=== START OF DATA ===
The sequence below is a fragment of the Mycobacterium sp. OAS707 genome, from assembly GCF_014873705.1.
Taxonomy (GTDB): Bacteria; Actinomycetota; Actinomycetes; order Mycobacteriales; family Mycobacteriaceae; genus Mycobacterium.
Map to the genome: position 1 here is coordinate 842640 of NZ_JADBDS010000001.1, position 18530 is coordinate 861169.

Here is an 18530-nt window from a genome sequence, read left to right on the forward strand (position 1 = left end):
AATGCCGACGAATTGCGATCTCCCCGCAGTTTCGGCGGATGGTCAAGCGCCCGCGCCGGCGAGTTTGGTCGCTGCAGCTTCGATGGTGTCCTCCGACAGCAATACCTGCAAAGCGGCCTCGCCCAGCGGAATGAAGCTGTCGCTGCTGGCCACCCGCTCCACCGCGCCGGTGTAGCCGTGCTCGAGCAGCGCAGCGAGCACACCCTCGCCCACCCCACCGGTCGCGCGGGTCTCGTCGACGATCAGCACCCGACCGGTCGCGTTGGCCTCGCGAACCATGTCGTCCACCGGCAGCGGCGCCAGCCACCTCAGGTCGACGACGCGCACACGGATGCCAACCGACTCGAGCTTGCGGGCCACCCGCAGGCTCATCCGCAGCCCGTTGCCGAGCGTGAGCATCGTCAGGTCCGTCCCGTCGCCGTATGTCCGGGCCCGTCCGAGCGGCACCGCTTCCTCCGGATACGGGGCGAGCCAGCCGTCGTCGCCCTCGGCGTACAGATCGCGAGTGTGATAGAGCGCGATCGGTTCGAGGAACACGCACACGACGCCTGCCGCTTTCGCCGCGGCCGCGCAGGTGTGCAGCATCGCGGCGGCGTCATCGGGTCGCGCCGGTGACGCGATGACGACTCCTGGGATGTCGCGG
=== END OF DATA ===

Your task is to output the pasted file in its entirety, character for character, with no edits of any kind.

The sequence below is a fragment of the Mycobacterium sp. OAS707 genome, from assembly GCF_014873705.1.
Taxonomy (GTDB): Bacteria; Actinomycetota; Actinomycetes; order Mycobacteriales; family Mycobacteriaceae; genus Mycobacterium.
Map to the genome: position 1 here is coordinate 842640 of NZ_JADBDS010000001.1, position 18530 is coordinate 861169.

Here is an 18530-nt window from a genome sequence, read left to right on the forward strand (position 1 = left end):
AATGCCGACGAATTGCGATCTCCCCGCAGTTTCGGCGGATGGTCAAGCGCCCGCGCCGGCGAGTTTGGTCGCTGCAGCTTCGATGGTGTCCTCCGACAGCAATACCTGCAAAGCGGCCTCGCCCAGCGGAATGAAGCTGTCGCTGCTGGCCACCCGCTCCACCGCGCCGGTGTAGCCGTGCTCGAGCAGCGCAGCGAGCACACCCTCGCCCACCCCACCGGTCGCGCGGGTCTCGTCGACGATCAGCACCCGACCGGTCGCGTTGGCCTCGCGAACCATGTCGTCCACCGGCAGCGGCGCCAGCCACCTCAGGTCGACGACGCGCACACGGATGCCAACCGACTCGAGCTTGCGGGCCACCCGCAGGCTCATCCGCAGCCCGTTGCCGAGCGTGAGCATCGTCAGGTCCGTCCCGTCGCCGTATGTCCGGGCCCGTCCGAGCGGCACCGCTTCCTCCGGATACGGGGCGAGCCAGCCGTCGTCGCCCTCGGCGTACAGATCGCGAGTGTGATAGAGCGCGATCGGTTCGAGGAACACGCACACGACGCCTGCCGCTTTCGCCGCGGCCGCGCAGGTGTGCAGCATCGCGGCGGCGTCATCGGGTCGCGCCGGTGACGCGATGACGACTCCTGGGATGTCGCGG